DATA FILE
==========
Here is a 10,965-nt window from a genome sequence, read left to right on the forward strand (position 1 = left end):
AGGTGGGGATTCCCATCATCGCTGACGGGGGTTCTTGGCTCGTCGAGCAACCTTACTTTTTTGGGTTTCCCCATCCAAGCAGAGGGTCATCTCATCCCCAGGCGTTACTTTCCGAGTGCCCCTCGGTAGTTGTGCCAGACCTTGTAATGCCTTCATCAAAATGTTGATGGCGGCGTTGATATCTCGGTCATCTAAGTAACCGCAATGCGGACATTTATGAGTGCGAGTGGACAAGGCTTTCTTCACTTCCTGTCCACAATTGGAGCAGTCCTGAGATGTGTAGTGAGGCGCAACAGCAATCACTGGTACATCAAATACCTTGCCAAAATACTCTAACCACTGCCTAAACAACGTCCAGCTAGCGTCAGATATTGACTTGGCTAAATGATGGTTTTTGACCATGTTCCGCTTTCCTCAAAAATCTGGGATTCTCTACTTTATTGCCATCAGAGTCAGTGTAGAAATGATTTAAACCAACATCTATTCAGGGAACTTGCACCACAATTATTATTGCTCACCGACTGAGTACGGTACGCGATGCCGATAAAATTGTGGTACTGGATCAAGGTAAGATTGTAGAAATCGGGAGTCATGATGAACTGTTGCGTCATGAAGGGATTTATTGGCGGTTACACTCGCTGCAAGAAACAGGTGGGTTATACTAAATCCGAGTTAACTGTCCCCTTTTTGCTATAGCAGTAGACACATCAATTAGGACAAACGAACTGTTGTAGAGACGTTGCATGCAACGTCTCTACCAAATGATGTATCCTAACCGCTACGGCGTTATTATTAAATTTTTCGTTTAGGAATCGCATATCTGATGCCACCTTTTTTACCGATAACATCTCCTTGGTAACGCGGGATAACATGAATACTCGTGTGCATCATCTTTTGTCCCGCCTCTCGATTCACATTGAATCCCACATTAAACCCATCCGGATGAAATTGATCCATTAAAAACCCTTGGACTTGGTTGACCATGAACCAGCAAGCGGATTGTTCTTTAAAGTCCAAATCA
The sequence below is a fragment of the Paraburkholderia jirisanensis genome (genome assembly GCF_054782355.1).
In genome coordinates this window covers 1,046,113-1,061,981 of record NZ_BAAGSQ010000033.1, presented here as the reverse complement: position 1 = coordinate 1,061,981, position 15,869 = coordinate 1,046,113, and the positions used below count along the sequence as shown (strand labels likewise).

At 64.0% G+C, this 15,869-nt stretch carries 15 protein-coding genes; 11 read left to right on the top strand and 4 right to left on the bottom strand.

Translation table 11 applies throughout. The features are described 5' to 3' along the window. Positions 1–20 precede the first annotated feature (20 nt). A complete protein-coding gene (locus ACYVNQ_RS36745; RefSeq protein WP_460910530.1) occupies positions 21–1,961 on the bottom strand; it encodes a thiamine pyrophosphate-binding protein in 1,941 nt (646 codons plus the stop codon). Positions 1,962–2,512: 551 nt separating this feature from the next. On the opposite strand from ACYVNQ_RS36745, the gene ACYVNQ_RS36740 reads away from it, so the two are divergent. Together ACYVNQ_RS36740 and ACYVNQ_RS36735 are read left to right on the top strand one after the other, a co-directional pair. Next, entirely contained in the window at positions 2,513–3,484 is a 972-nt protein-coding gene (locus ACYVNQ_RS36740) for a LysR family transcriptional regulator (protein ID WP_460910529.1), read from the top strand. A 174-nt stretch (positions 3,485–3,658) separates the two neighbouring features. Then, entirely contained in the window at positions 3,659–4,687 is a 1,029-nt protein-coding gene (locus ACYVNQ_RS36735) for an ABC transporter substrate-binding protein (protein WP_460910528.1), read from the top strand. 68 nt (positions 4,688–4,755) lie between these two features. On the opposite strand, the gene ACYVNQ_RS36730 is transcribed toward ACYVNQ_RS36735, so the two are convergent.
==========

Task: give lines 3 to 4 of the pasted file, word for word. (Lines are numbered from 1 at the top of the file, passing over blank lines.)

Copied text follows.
The sequence below is a fragment of the Paraburkholderia jirisanensis genome (genome assembly GCF_054782355.1).
In genome coordinates this window covers 1,046,113-1,061,981 of record NZ_BAAGSQ010000033.1, presented here as the reverse complement: position 1 = coordinate 1,061,981, position 15,869 = coordinate 1,046,113, and the positions used below count along the sequence as shown (strand labels likewise).